Kitty Kindergarten

Similar to puppy preschool, the program is designed to educate owners and help cats become well-behaved family members.

Imagine a cat that goes into its carrier on command, sits calmly while its claws are clipped, lies down for grooming and knows a few tricks. And while youre dreaming of the perfect feline, add this idea to your fantasy: The cat takes pills easily and actually uses the scratching post – and not the back of your couch.

Wake up! It was a nice dream, wasnt it? Actually, this image of a feline housepet may not be so far-fetched – particularly if cat owners take advantage of a new training concept called “kitty kindergarten.” The program is very similar in purpose

Kitty Kindergarten

Bev Caldwell


to “puppy preschool” in that its main focus is to save pet lives by educating owners – and having some fun along the way.

A New Concept from Down Under

Though the concept for a kitten training program is relatively new to the United States, it has been in active use in Australia for nearly ten years. Kersti Seksel, BVSc, MA, of Sydney, Australia, a board-certified veterinary surgeon, is credited with developing perhaps the first kitten training program, Kitty Kindy. A few years ago, pet journalist Steve Dale of Chicago, Illinois, introduced a modification of this kitten training program, “Kitty-K,” at the American Association of Feline Practitioners 2005 Fall Conference (visit his website at

As word spreads of the potential benefits of this class, a sprinkling of training facilities, shelters and veterinary clinics across the country have begun offering kitty kindergarten classes.

Kittens must be between the ages of seven and 13 weeks and be healthy and up-to date on their vaccines. The classes are typically set up so that new kitten owners attend a pair of one-hour sessions. Class instruction includes a socialization time for kittens and an opportunity for them to play with a variety of toys. Class discussions include expert advice on cat behaviors and how to acclimate kittens to common life experiences, such as veterinary exams, travel in cars and grooming. Additionally, kitten owners are shown how to shape behaviors through clicker training and teach their kittens a few tricks.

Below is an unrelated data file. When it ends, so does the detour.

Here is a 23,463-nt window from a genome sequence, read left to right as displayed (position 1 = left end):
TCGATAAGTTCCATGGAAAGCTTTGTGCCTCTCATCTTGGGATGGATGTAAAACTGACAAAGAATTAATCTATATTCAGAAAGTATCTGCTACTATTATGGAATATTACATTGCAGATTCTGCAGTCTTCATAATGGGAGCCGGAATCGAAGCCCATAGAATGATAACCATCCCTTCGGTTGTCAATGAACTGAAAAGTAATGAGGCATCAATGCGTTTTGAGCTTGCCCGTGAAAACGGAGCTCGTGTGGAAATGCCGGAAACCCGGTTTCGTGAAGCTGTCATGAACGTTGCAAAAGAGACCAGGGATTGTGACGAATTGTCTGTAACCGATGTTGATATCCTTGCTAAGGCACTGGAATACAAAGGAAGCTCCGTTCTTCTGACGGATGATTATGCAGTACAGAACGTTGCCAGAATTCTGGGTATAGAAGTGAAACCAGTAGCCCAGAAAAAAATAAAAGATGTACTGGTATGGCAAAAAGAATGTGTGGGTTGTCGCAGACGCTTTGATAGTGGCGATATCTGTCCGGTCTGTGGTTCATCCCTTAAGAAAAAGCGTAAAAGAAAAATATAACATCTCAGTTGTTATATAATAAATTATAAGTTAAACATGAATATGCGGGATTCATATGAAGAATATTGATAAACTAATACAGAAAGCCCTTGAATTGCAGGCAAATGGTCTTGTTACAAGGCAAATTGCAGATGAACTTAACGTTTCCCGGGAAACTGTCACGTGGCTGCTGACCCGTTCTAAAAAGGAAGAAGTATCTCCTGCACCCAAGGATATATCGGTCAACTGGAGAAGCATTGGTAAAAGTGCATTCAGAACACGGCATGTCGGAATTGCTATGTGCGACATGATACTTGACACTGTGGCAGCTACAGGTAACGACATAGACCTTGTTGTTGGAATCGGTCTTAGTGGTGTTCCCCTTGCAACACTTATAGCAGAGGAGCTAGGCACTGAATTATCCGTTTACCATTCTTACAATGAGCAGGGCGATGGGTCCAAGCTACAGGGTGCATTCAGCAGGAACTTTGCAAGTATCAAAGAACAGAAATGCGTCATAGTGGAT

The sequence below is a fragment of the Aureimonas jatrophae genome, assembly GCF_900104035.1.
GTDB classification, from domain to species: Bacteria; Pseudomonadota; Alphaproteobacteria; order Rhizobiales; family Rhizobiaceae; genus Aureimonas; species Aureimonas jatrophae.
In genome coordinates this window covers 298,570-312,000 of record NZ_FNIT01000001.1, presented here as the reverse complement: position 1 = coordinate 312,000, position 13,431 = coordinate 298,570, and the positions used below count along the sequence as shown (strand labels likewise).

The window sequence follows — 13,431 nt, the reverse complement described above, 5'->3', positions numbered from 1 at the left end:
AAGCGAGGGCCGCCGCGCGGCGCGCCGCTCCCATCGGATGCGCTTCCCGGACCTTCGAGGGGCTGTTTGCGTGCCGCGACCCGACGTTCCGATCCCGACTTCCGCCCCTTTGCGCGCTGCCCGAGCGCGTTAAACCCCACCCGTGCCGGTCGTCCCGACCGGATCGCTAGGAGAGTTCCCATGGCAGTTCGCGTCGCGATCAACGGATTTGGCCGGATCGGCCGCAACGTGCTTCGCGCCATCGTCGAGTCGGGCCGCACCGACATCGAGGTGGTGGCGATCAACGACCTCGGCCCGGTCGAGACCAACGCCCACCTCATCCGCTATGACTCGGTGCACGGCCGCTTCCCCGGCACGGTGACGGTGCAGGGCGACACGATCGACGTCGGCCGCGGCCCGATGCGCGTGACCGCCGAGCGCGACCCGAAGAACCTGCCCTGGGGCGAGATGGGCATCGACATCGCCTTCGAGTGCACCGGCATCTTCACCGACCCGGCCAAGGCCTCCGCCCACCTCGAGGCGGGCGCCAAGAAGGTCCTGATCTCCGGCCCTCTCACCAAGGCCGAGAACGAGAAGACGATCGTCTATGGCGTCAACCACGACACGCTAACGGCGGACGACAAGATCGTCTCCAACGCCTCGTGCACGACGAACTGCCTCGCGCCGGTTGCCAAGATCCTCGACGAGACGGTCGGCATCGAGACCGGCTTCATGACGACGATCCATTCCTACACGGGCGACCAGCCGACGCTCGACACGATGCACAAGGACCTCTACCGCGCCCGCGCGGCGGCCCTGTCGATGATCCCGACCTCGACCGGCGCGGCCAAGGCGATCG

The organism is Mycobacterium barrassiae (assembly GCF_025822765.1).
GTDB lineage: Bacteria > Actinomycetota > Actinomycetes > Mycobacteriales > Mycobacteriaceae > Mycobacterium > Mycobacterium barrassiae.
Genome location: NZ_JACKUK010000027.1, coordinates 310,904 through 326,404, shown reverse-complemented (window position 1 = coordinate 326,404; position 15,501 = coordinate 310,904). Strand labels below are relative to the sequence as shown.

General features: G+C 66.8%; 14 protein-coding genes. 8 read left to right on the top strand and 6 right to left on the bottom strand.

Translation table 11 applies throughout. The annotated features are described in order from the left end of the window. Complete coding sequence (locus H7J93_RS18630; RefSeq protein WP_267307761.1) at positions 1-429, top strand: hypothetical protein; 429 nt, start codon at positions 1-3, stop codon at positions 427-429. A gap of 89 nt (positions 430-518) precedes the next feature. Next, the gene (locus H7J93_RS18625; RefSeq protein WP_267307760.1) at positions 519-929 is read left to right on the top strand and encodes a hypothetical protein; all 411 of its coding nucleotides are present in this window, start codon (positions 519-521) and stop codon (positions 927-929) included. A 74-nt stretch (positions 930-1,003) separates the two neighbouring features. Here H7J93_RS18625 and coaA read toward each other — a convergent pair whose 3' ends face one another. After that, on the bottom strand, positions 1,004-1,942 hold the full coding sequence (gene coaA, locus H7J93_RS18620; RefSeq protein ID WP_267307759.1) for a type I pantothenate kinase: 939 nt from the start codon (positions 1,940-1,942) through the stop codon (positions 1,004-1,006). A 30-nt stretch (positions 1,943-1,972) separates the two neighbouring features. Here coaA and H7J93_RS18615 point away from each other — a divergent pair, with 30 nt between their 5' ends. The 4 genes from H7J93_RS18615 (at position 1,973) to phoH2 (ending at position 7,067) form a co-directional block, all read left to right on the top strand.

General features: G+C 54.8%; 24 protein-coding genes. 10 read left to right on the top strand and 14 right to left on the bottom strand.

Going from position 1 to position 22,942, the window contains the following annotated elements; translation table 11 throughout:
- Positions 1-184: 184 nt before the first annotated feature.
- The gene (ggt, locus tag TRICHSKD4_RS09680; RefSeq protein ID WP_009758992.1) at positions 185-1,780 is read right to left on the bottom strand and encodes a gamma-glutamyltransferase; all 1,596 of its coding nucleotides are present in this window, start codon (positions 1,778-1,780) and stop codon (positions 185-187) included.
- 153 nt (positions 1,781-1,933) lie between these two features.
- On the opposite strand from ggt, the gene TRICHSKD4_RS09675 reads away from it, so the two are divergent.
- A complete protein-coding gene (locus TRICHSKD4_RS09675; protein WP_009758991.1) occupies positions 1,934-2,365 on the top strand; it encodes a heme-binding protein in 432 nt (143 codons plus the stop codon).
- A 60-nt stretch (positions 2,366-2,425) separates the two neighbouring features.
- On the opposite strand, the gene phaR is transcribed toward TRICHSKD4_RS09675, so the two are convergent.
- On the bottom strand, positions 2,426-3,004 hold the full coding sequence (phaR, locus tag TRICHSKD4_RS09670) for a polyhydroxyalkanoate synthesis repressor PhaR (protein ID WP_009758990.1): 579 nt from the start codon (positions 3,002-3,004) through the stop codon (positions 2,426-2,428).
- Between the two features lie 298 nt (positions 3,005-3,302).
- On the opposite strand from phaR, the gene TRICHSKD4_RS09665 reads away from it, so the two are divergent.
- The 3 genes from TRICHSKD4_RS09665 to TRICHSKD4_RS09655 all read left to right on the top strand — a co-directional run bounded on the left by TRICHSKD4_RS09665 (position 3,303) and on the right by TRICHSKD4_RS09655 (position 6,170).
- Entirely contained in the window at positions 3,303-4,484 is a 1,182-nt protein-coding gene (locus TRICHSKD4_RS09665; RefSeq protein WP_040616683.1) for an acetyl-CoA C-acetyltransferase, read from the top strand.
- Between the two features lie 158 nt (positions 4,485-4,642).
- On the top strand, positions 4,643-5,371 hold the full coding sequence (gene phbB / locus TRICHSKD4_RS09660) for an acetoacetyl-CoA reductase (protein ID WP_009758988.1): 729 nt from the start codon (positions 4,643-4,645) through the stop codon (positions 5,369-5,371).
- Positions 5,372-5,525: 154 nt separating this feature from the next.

“The biggest benefit of kitty kindergarten is owner information,” says Katherine Houpt, VMD, PhD, the James Law Professor of Animal Behavior in Cornell Universitys College of Veterinary Medicine.

Issues such as not using the litter box, scratching furniture and aggression (biting or scratching people) can cause major issues in a cat-owning family, Dr. Houpt says. “People often expect cats to be problem-free,” she notes. Compared to other species as pets, cats are not very demanding – but this doesnt mean that they dont pose issues in the home.

Attending a class that outlines feline behavior and how to shape and manage these behaviors – before they become problems in the home – can help not only to improve the relationship between owner and cat, but can, in more extreme cases, save lives, says certified animal behavior trainer Ailigh Vanderbush, who offers kitty kindergarten classes at her nonprofit animal education and training facility, Animalia, in Indianapolis, Indiana.

Peggy Oertwig, a trainer for The Dogs Spot Dog Training Center and a pet-sitter in Kansas City, Missouri, says that she sees far too many cats in her petsitting business that have been banished to the basement for what owners interpret as “behavioral issues.” Oertwig, who designed a kitty kindergarten class for The Dogs Spot, relates that many times the solution to a perceived problem can be very simple if the owner understands what her cat is doing and why, and how to change the behavior to mold the cat into a better pet.

Lessons Not Just for Kittens!

Though the classes are geared for new kitten owners, Oertwig and Vanderbush emphasize that owners of all age cats can benefit from the lessons taught at kitty kindergarten. Older kittens and adult cats must be left at home (research indicates that older kittens dont do as well with socialization, says Oertwig, and adult cats may find attending class to be stressful); however, owners can attend the classes and learn how to reshape their cats behaviors. They may also be interested in taking the training up to the next level, says Oertwig, who points out, “Some cats make wonderful therapy cats. With clicker training, owners can amaze patients – and their friends – with their cats tricks.”

Shaping behaviors is, of course, training. When the words “training” and “cats” are used in the same sentence, many people become skeptical of the program, says Oertwig. “They see it as a gimmick as opposed to real training.” So skeptical are owners, in fact, that Oertwig attributes much of the slow acceptance of kitty kindergarten classes to the publics reluctance to recognize a cats potential for training.

Once kitten owners experience a class and see for themselves what their cats can do, it often makes believers out of even the most skeptical owners. “People are amazed,” says Vanderbush, who notes that these training classes can be amazing on many different levels. “Its about changing owner expectations as to what their cats can do, an opportunity for people to reinterpret their relationships with their cats and to develop a much more positive, interactive bond,” explains Vanderbush. “Its really pretty exciting.”